Competition to design the new Whitney Museum was steep. Marcel Breuer was narrowly chosen over Louis Kahn for the project. He pitched an imposing building that would evoke the gravity of the power of art in its design. Breuer said, “ “Its form and material should have identity and weight … in the midst of the dynamic jungle of our colorful city. It should transform the vitality of the street into the sincerity and profundity of art.” Breuer’s Whitney Museum of American Art delivers on all of these fronts. The towering granite cladding and capricious inverted massing turned the relationship between space and weight on its head from the museum’s facade to its innermost galleries. While the museum proved an engaging vessel to view art, the square footage of the museum became limiting as the Whitney grew. After failed expansion plans designed by Michael Graves and Rem Koolhaas, in 2011 the Whitney Museum of American Art announced that it would build a new museum designed by Renzo Piano and return downtown to a waterfront lot in the Meatpacking District mere blocks away from where the museum was founded in 1931. The Whitney Museum of American Art opened in its downtown Renzo Piano building in 2015.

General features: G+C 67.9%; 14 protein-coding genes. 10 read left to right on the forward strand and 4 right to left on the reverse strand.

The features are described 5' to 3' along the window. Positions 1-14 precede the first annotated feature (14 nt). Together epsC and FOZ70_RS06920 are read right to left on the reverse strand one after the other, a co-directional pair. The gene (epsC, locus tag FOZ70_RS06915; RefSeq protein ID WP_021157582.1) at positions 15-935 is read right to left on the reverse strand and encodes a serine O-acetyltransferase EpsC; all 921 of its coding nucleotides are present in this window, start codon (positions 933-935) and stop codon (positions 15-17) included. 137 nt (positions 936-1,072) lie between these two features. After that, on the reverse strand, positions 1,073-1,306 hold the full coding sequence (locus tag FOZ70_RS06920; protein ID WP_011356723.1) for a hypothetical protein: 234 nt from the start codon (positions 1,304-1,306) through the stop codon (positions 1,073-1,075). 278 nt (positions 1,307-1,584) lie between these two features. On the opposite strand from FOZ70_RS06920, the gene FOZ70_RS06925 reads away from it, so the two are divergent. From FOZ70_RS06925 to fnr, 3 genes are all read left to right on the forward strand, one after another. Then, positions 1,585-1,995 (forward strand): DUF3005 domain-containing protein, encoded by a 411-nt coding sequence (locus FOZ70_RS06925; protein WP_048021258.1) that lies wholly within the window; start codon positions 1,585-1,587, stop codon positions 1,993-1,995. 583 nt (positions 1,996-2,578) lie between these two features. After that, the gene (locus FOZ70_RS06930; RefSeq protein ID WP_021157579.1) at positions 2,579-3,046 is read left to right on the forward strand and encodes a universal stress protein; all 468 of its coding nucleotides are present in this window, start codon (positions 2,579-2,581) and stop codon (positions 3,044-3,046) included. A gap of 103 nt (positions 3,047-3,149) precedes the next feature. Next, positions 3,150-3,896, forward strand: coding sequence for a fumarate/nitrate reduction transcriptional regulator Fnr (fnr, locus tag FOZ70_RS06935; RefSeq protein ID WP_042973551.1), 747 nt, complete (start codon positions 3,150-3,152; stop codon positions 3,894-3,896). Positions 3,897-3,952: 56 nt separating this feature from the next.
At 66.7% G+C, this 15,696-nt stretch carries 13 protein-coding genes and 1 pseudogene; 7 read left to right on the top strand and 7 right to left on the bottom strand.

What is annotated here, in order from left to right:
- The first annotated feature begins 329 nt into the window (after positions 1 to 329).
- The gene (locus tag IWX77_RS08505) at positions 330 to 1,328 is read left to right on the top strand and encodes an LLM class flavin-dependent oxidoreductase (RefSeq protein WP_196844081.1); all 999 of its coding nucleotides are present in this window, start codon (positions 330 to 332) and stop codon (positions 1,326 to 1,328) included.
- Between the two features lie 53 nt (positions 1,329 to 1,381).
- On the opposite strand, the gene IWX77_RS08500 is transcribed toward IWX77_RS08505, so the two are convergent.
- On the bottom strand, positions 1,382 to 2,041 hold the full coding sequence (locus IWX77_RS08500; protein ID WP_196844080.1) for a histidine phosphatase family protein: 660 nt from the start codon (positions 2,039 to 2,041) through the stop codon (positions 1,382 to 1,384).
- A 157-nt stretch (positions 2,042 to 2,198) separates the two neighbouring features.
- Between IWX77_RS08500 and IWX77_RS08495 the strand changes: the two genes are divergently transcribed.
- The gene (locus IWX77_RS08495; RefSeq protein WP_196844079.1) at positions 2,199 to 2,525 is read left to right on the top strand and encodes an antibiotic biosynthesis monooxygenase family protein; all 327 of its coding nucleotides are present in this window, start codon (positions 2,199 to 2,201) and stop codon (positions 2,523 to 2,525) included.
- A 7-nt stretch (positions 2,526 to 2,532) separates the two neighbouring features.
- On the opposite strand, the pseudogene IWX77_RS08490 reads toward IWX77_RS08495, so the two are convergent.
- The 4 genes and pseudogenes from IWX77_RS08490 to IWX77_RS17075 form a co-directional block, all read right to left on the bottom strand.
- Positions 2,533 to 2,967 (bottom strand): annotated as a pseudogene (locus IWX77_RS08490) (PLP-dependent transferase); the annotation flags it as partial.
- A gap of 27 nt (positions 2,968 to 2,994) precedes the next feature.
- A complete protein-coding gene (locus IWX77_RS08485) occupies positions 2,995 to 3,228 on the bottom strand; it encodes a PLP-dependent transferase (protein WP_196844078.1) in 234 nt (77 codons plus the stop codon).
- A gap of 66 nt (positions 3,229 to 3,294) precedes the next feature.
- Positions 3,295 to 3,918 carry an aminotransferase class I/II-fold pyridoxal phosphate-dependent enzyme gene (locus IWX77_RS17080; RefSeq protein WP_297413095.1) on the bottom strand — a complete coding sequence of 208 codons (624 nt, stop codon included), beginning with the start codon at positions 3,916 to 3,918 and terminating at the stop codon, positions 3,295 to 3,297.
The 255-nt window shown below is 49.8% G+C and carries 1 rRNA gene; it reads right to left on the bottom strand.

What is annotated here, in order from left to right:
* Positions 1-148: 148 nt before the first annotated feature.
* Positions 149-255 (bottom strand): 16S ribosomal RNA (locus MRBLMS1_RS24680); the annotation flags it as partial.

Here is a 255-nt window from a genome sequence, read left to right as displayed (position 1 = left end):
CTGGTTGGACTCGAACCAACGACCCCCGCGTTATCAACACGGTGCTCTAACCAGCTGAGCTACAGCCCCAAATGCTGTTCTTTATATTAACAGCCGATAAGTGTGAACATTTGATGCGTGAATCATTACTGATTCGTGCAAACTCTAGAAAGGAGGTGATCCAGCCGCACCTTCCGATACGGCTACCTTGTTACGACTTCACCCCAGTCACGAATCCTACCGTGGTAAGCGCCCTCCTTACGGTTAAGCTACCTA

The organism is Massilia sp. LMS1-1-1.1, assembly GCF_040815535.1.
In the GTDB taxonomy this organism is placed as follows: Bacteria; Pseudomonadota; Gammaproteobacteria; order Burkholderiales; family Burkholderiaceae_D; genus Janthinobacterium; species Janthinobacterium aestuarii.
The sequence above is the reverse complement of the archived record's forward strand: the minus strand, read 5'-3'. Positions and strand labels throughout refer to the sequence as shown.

Renzo Piano’s 2015 Whitney Museum of American Art . Courtesy the Whitney Museum of American Art.

The Whitney Museum of American Art occupied the Marcel Breuer building from 1966 to 2014. Following the Whitney’s departure, the Metropolitan Museum of Art leased the building for contemporary art exhibitions from 2016 to 2020 when the Frick Museum began to utilize the space to display their permanent collection during an extensive renovation of their historic house museum building. The Whitney Museum of American Art’s return downtown is a boon to the cultural life of Greenwich Village and the surrounding area, but the museum’s time in the Breuer building at Madison and 75th helped the museum establish itself as the premier institution of American art.